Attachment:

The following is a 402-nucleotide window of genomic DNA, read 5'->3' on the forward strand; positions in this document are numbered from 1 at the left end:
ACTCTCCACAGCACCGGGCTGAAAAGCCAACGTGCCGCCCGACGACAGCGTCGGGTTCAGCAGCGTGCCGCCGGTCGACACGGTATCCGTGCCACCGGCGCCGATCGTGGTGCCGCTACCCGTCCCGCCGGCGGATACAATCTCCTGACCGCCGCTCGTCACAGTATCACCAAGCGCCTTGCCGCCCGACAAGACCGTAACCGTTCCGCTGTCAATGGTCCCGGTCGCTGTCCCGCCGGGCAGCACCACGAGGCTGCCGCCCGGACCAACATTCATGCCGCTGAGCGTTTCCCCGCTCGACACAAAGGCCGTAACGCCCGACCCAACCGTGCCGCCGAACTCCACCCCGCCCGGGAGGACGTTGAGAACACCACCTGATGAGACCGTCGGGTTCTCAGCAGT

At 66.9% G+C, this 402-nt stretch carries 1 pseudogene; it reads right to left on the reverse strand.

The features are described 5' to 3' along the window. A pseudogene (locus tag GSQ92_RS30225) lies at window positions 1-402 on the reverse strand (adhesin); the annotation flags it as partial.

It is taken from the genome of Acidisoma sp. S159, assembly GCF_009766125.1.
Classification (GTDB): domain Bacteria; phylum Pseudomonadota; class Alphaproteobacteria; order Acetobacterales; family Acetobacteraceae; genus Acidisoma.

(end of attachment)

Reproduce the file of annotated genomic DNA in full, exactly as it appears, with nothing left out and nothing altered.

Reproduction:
The following is a 402-nucleotide window of genomic DNA, read 5'->3' on the forward strand; positions in this document are numbered from 1 at the left end:
ACTCTCCACAGCACCGGGCTGAAAAGCCAACGTGCCGCCCGACGACAGCGTCGGGTTCAGCAGCGTGCCGCCGGTCGACACGGTATCCGTGCCACCGGCGCCGATCGTGGTGCCGCTACCCGTCCCGCCGGCGGATACAATCTCCTGACCGCCGCTCGTCACAGTATCACCAAGCGCCTTGCCGCCCGACAAGACCGTAACCGTTCCGCTGTCAATGGTCCCGGTCGCTGTCCCGCCGGGCAGCACCACGAGGCTGCCGCCCGGACCAACATTCATGCCGCTGAGCGTTTCCCCGCTCGACACAAAGGCCGTAACGCCCGACCCAACCGTGCCGCCGAACTCCACCCCGCCCGGGAGGACGTTGAGAACACCACCTGATGAGACCGTCGGGTTCTCAGCAGT

At 66.9% G+C, this 402-nt stretch carries 1 pseudogene; it reads right to left on the reverse strand.

The features are described 5' to 3' along the window. A pseudogene (locus tag GSQ92_RS30225) lies at window positions 1-402 on the reverse strand (adhesin); the annotation flags it as partial.

It is taken from the genome of Acidisoma sp. S159, assembly GCF_009766125.1.
Classification (GTDB): domain Bacteria; phylum Pseudomonadota; class Alphaproteobacteria; order Acetobacterales; family Acetobacteraceae; genus Acidisoma.